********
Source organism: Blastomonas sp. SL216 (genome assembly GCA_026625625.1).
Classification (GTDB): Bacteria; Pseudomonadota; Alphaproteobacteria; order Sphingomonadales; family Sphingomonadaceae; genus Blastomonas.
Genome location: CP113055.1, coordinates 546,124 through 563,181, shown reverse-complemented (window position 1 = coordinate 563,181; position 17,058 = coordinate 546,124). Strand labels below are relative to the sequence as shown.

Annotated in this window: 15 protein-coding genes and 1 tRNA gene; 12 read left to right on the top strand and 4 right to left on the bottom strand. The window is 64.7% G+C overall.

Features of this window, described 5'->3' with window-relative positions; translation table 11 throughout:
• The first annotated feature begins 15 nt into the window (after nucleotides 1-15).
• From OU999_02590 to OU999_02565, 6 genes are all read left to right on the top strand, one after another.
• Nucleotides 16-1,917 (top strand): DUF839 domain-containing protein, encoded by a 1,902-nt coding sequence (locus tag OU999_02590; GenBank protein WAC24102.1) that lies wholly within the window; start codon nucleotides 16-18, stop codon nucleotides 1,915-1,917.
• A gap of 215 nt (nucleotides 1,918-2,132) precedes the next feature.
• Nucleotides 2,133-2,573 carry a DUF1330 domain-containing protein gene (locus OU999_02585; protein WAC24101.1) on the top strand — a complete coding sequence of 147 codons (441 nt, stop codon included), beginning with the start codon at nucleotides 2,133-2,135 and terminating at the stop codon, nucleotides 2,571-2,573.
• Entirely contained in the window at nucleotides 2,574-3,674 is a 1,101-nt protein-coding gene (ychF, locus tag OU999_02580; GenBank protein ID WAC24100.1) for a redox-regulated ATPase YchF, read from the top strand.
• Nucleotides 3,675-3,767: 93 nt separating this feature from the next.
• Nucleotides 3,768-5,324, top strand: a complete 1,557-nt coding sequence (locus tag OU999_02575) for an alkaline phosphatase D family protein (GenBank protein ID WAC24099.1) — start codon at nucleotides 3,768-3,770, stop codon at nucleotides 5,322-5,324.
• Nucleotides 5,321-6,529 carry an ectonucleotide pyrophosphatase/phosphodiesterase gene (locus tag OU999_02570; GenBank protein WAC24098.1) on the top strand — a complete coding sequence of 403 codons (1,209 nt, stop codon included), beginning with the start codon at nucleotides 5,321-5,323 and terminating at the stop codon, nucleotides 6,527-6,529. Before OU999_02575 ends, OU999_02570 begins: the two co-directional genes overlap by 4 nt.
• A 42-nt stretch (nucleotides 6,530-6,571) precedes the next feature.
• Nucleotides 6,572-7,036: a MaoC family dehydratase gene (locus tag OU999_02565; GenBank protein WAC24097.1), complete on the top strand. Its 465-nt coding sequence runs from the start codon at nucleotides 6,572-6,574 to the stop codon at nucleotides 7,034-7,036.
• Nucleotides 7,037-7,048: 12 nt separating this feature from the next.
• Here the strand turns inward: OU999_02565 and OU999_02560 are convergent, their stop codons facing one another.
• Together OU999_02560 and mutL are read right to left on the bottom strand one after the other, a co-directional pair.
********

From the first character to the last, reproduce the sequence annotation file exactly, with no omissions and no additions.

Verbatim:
Source organism: Blastomonas sp. SL216 (genome assembly GCA_026625625.1).
Classification (GTDB): Bacteria; Pseudomonadota; Alphaproteobacteria; order Sphingomonadales; family Sphingomonadaceae; genus Blastomonas.
Genome location: CP113055.1, coordinates 546,124 through 563,181, shown reverse-complemented (window position 1 = coordinate 563,181; position 17,058 = coordinate 546,124). Strand labels below are relative to the sequence as shown.

Annotated in this window: 15 protein-coding genes and 1 tRNA gene; 12 read left to right on the top strand and 4 right to left on the bottom strand. The window is 64.7% G+C overall.

Features of this window, described 5'->3' with window-relative positions; translation table 11 throughout:
• The first annotated feature begins 15 nt into the window (after nucleotides 1-15).
• From OU999_02590 to OU999_02565, 6 genes are all read left to right on the top strand, one after another.
• Nucleotides 16-1,917 (top strand): DUF839 domain-containing protein, encoded by a 1,902-nt coding sequence (locus tag OU999_02590; GenBank protein WAC24102.1) that lies wholly within the window; start codon nucleotides 16-18, stop codon nucleotides 1,915-1,917.
• A gap of 215 nt (nucleotides 1,918-2,132) precedes the next feature.
• Nucleotides 2,133-2,573 carry a DUF1330 domain-containing protein gene (locus OU999_02585; protein WAC24101.1) on the top strand — a complete coding sequence of 147 codons (441 nt, stop codon included), beginning with the start codon at nucleotides 2,133-2,135 and terminating at the stop codon, nucleotides 2,571-2,573.
• Entirely contained in the window at nucleotides 2,574-3,674 is a 1,101-nt protein-coding gene (ychF, locus tag OU999_02580; GenBank protein ID WAC24100.1) for a redox-regulated ATPase YchF, read from the top strand.
• Nucleotides 3,675-3,767: 93 nt separating this feature from the next.
• Nucleotides 3,768-5,324, top strand: a complete 1,557-nt coding sequence (locus tag OU999_02575) for an alkaline phosphatase D family protein (GenBank protein ID WAC24099.1) — start codon at nucleotides 3,768-3,770, stop codon at nucleotides 5,322-5,324.
• Nucleotides 5,321-6,529 carry an ectonucleotide pyrophosphatase/phosphodiesterase gene (locus tag OU999_02570; GenBank protein WAC24098.1) on the top strand — a complete coding sequence of 403 codons (1,209 nt, stop codon included), beginning with the start codon at nucleotides 5,321-5,323 and terminating at the stop codon, nucleotides 6,527-6,529. Before OU999_02575 ends, OU999_02570 begins: the two co-directional genes overlap by 4 nt.
• A 42-nt stretch (nucleotides 6,530-6,571) precedes the next feature.
• Nucleotides 6,572-7,036: a MaoC family dehydratase gene (locus tag OU999_02565; GenBank protein WAC24097.1), complete on the top strand. Its 465-nt coding sequence runs from the start codon at nucleotides 6,572-6,574 to the stop codon at nucleotides 7,034-7,036.
• Nucleotides 7,037-7,048: 12 nt separating this feature from the next.
• Here the strand turns inward: OU999_02565 and OU999_02560 are convergent, their stop codons facing one another.
• Together OU999_02560 and mutL are read right to left on the bottom strand one after the other, a co-directional pair.